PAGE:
From the NY Times:
The Bloomberg administration has been pushing through more than $12 billion worth of real estate projects in its waning days, trying to solidify the mayor’s claim to having transformed the face of New York City and lock in plans before Bill de Blasio takes over Jan. 1.
The gusher of projects recently approved or on track for approval in Mayor Michael R. Bloomberg’s final days include an outlet mall and a giant observation wheel on Staten Island, totaling $580 million, and a relatively modest $16 million building in Manhattan with 55 experimental micro-apartments, as well as a $2 billion residential complex on the Brooklyn waterfront and the country’s largest indoor skating complex, to be built in the Bronx.
Mr. Bloomberg has sought to remake the city’s landscape for the 21st century, pushing for higher-density development and higher-quality design and opening up the city’s vast waterfront to new residential, recreational and commercial uses. Nearly 40 percent of the city has been rezoned during the mayor’s 12 years in office.
The man spearheading the efforts, the deputy mayor Robert K. Steel, and other officials have made it clear to the City Council, as well as to the real estate and construction industries, that they are determined to finish public reviews for a number of “legacy projects” before Mr. Bloomberg leaves office.
The projects, which will begin construction well after Mayor-elect de Blasio takes office in January, also bind the new mayor to the old mayor’s agenda, at least for a while. By Dec. 31, some projects, like a $1.2 billion Hudson Yards office tower and a $1.7 billion Hunter College and Memorial Sloan-Kettering Cancer Center complex, will have reached the point that they cannot be stopped or modified.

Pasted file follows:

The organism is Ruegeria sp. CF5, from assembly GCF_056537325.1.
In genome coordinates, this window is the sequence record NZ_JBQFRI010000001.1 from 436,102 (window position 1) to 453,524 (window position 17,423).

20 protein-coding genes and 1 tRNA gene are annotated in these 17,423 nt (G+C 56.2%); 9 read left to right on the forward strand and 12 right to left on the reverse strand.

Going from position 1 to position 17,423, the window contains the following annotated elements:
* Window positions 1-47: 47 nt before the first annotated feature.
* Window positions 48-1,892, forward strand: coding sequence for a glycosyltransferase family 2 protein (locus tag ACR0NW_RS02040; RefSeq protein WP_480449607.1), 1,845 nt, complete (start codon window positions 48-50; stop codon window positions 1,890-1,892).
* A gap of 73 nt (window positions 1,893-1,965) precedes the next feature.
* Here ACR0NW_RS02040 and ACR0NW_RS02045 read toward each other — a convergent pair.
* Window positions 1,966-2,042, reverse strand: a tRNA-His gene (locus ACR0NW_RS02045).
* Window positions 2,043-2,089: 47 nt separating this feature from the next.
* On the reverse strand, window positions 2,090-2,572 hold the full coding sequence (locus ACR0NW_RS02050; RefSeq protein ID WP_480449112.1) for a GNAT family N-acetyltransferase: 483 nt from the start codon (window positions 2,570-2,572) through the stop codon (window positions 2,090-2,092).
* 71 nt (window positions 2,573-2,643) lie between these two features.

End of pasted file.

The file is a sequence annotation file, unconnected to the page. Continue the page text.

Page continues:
Others, like a soccer stadium in the Bronx, a Coney Island amphitheater and a residential complex at the former Domino sugar factory in Brooklyn, could still be halted or changed. The Domino project has won widespread support, but Mr. de Blasio has expressed “serious concerns” about a proposed $350 million soccer stadium near Yankee Stadium because the Bloomberg administration planned to provide the soccer team’s wealthy owners with public resources, including tax exemptions.
The Bloomberg administration has also granted tax breaks worth tens of millions of dollars for the first phase of the $3 billion Willets Point project in Queens, for a proposed office tower on the West Side of Manhattan and for the outlet mall on Staten Island.
“They made no secret about the fact that they’re working very hard to lock in a number of major projects for the future,” said Brad Lander, a councilman from Brooklyn. “De Blasio said everything will be reviewed. But some things can be reviewed and changed more than others.”
For his part, Mr. de Blasio, who was the city’s public advocate before being elected mayor, opposed few projects during the Bloomberg era and embraced the notion of high-density development near transit centers. But he has made it clear that he will drive a harder bargain with developers to get the best deal for taxpayers.
Sure he will.